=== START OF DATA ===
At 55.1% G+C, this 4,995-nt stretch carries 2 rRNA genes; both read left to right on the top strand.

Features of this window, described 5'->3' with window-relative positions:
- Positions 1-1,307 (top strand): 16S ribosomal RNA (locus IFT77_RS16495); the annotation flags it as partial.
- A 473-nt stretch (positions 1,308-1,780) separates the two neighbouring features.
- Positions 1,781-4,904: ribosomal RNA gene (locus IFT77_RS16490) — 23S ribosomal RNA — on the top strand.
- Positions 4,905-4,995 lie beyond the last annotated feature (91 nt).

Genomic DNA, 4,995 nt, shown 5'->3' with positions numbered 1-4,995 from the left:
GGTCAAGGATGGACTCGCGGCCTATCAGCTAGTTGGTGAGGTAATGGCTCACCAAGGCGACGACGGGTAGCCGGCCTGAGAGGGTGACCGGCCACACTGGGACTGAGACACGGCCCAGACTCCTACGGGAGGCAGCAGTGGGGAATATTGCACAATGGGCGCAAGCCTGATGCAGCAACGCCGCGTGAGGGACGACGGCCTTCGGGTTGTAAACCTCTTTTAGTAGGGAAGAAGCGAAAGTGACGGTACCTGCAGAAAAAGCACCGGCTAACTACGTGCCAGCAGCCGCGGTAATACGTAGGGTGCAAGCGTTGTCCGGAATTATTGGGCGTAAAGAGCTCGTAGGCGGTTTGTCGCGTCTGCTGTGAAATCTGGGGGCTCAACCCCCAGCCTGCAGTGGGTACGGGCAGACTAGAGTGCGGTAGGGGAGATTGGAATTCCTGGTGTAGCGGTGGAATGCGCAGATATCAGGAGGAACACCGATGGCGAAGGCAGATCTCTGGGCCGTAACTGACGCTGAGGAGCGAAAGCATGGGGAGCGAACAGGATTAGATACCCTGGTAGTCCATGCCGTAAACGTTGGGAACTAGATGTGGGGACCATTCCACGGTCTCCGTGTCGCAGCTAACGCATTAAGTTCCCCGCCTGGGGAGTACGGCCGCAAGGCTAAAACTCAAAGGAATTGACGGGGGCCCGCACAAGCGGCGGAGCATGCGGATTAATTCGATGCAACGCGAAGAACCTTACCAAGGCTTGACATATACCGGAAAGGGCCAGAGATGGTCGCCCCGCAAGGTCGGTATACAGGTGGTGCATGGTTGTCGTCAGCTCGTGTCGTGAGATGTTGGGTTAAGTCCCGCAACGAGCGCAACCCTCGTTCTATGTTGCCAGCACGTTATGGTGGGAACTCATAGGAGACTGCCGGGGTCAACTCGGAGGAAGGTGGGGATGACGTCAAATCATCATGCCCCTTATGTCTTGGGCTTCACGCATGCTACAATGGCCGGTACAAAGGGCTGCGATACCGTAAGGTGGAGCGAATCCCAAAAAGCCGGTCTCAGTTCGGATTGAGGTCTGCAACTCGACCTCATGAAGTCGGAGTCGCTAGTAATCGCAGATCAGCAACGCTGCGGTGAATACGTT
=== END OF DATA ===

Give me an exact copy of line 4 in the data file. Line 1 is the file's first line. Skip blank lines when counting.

- A 473-nt stretch (positions 1,308-1,780) separates the two neighbouring features.